Student creativity makes for an impressive display in the Mary Cosgrove Dolphin Gallery through November 16. The biennial Student Art Exhibition highlights the wide range of work being done in Worcester State University’s Visual and Performing Art Department’s studio classes, including painting, drawing, print-making, photography, video, and sculpture.
“It shows that our students are very creative and very resourceful,” gallery director Catherine Wilcox-Titus, associate professor of visual and performing art, said at the exhibition’s opening reception Oct. 19. Students are challenged to use materials that are not especially costly or difficult to handle. Metal casting isn’t done in the classes for example, and students use acrylics and watercolor instead of solvent heavy oil paints.
“They’re not getting fussy, expensive materials and we can’t really do the toxic fumes and stuff in our studios, so I think our students, within the limitations of what they have at their disposal, are extremely inventive. It also shows that our studio faculty are very good at coaxing the very best out of these students,” Wilcox-Titus said.
Those gentle nudges help students overcome a feeling of intimidation many of them initially have around the idea of making art. “A lot of students think ‘Oh, I can’t draw. I can’t do a studio course,’ but they come to our classes and our studio faculty are very good at guiding them along and nurturing them and getting some fantastic results from these projects,” she said.
There are beginning and advanced students showing work in the exhibition, which is open to anyone who had taken a studio art class. They don’t have to be majors in the Visual and Performing Arts Department or have a concentration in art.
Rylee Donovan, a psychology major, exhibited her version of a painting by Vincent van Gogh, “Café Terrace at Night.” The assignment had been to choose an artist then recreate their work, learning from the artist’s approach and techniques.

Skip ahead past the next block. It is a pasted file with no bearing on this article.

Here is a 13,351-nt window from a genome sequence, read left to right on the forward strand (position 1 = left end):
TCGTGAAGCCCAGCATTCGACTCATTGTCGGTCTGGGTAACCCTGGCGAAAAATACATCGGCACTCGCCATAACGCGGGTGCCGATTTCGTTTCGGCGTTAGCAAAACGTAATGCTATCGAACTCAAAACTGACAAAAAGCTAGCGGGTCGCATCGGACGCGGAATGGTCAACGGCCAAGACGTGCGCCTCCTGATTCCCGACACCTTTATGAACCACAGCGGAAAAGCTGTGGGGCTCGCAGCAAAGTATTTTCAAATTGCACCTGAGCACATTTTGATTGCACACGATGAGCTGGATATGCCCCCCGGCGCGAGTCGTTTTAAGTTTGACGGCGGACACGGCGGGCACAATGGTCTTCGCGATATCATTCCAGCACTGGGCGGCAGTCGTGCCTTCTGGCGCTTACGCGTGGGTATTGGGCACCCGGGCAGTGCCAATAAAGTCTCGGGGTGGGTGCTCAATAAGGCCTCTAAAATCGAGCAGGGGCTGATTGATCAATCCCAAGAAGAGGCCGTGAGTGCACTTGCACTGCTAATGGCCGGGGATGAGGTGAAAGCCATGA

“I fell in love with this painting because of all the colors in it and all the textures in the cobblestones and in the sky.” She found following in the artistic footsteps of a master was no easy task, however.
“It’s really hard,” she said. “I tried to get all the details of it but it can’t be perfect. It can’t be van Gogh.” Nevertheless, she received many compliments from classmates and her teacher on her engaging take on the painting, which she jazzed up a bit from the original.
“I brightened the colors a little more but it still keeps the essence of it,” she said. “I just love his work and I’m inspired by him, personally. He went through a lot of mental illness and stuff like that so, as a psychology major, his story really hits home with me.”
Nicole Mongeau decided to put on the dog for the show. Her piece, a watercolor titled “Corgis on Fleet,” was a study of symmetry in which a repetitive pattern of corgis done with a Sailor-Moon-like Japanese animation flair, made for a pleasing design.
“It was a lot of fun,” Mongeau said. “My older sister is a fine arts major so I’m used to seeing really high quality art, so actually I’m really proud of this one.”